“The institution was built based on hope - towards a better future. If we look at the statistics carefully, we would know that at the current rate of population growth, the world will soon run out of fertile land. In 20 years' time, the overall global population is expected to be approximately around nine billion. Leading to the ultimate eye-opener for upcoming disasters - scarcity of land, soil erosion, increases in detrimental weather etc. Land would have to be allocated as shelter to meet the demands of the ever growing population. Food shortages would ultimately overcome us if we do not plan for the future and take the matter into our hands, right now.”

A concerned Ashna admitted that Prakriti provided that very opportunity. “We encourage our fellow members, patrons, followers, fans - whatever you call it, to grow their food in the little space that is available to them, be it the veranda, or the window sill.”

Inquired about the certainty of such farming methods, she confidently answered, “Bangladeshi weather is extremely suitable for agriculture. There are many countries in the world that face harsh conditions like extreme snow, heat, scarcity of rain, etc. but Bangladesh is lucky. Therefore, wherever a little sunlight seeps in, we can do this sort of gardening, on that very spot.”

Discussing more about the benefits of a rooftop garden, Ashna mentioned, “Rooftop gardens, lawns and community can help in growing organic food while converting tonnes of organic 'waste' into nutrient rich compost. If ten households in a community are doing the same, use of chemical fertilisers and pesticides would be replaced with natural fertilisers such as homemade compost from food waste and natural fertilisers like tulsi water; food will ultimately become organic and healthy – this is called practical farming and to most scientists and researchers –this is the only long term (sustainable) solution that can save us from unexpected illnesses, starvation, disease and unnatural death”.

Sowing a seed for the future

After reading all these, if you agreed that all did not seem bleak in the horizon, then you are perhaps right, because our next conversation with a seed wholesaler, Abul Hossain gave us high hopes.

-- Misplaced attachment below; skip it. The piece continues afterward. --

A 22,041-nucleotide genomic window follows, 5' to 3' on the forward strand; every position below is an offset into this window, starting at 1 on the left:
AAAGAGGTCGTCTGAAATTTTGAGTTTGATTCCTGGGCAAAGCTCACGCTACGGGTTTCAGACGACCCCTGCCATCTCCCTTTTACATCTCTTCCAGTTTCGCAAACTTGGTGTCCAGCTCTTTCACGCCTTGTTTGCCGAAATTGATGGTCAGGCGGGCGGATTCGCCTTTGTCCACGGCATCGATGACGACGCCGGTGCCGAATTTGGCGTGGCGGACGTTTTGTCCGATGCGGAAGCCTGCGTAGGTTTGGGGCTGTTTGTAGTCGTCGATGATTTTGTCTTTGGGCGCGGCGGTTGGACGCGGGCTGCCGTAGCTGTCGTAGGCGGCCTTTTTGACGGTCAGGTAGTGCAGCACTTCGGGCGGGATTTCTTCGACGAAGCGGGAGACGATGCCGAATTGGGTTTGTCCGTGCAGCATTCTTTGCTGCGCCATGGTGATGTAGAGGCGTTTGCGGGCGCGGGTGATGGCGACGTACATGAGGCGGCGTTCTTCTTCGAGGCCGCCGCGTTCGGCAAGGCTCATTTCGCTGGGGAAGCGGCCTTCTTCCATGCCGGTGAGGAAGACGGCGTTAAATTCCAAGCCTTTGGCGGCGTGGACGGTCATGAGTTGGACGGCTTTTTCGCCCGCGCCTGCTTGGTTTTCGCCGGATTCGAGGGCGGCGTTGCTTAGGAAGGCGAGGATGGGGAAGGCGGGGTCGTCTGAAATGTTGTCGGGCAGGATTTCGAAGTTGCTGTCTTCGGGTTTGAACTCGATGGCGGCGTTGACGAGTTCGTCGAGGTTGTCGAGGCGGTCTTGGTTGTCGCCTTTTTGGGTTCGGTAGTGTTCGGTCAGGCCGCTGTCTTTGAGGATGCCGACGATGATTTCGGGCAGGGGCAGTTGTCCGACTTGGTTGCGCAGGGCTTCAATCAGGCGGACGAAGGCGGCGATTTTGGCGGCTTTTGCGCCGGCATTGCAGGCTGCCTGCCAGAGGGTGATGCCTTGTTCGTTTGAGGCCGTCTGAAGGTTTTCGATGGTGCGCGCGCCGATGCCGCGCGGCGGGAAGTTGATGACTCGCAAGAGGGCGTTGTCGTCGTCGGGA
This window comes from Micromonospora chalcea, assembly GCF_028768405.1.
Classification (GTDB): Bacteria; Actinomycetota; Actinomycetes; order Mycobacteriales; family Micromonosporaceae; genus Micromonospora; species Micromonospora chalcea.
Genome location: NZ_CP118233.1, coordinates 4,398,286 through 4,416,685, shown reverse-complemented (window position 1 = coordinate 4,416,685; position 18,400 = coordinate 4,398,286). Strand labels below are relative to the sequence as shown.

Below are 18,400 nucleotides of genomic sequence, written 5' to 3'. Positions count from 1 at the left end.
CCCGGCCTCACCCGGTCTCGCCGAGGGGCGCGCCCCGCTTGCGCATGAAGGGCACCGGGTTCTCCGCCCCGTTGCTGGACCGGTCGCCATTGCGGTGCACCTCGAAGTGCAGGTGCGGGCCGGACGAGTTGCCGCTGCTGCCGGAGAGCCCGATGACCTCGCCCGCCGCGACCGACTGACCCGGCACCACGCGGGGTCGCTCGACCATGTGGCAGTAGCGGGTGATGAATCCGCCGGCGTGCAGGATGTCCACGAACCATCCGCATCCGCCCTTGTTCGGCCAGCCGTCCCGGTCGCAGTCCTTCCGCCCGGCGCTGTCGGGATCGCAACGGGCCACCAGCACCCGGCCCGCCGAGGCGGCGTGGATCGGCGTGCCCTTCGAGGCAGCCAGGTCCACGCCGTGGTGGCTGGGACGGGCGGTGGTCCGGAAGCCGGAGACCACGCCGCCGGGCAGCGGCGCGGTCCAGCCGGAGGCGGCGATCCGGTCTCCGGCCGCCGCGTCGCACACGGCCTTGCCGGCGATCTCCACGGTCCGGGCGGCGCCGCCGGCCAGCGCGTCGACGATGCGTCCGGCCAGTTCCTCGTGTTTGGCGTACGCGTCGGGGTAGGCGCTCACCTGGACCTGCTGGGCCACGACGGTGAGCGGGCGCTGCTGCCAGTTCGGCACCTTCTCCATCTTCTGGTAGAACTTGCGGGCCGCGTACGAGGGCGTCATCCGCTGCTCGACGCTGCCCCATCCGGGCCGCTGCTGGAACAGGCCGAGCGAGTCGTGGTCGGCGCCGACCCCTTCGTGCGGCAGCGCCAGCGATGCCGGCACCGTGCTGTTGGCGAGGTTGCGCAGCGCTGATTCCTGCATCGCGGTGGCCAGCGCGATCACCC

“I have been in this business for 30 years now. My father was a farmer, my brothers are farmers and I am a seed seller,” he said. With the recent advent of farming, malpractice and increased use of pesticides, we wanted to know why the farmers felt compelled to use so much harmful substances in their produce.

“Well, if you ask me it is because of the lack of knowledge; these people are not aware of what they are doing. Plus, the blame cannot be entirely focused on them, it is the consumers that are demanding increased yield, and that too which does not rot!

“If the demand for such alterations died out, farmers would have no other way but to go back to the healthy and natural way of farming.”

Giving us high hope, Abul Hossain assures that a change has begun. “My brothers have attended workshops to learn about the organic way of farming and have successfully adopted the technique. Soon, we will see many others following suit,” he further added.

If urban gardeners like Fatema Mannan increase, seed sellers like Abul Hossain learn about the harmful effects of artificial farming and institutions like Prakriti help connect the dots, we can imagine a bright future for everyone – bringing back the green and healthy lifestyle that we so much yearn for.

Contact information: Prakriti, House #45, Surwardhi Avenue, Apt #302, Baridhara Diplomatic Zone. Seed-seller: Abul Hussain, Shatarkul, 100 Feet Road.

Mehrin Mubdi Chowdhury works as a Feature Writer at The Daily Star. She can be contacted at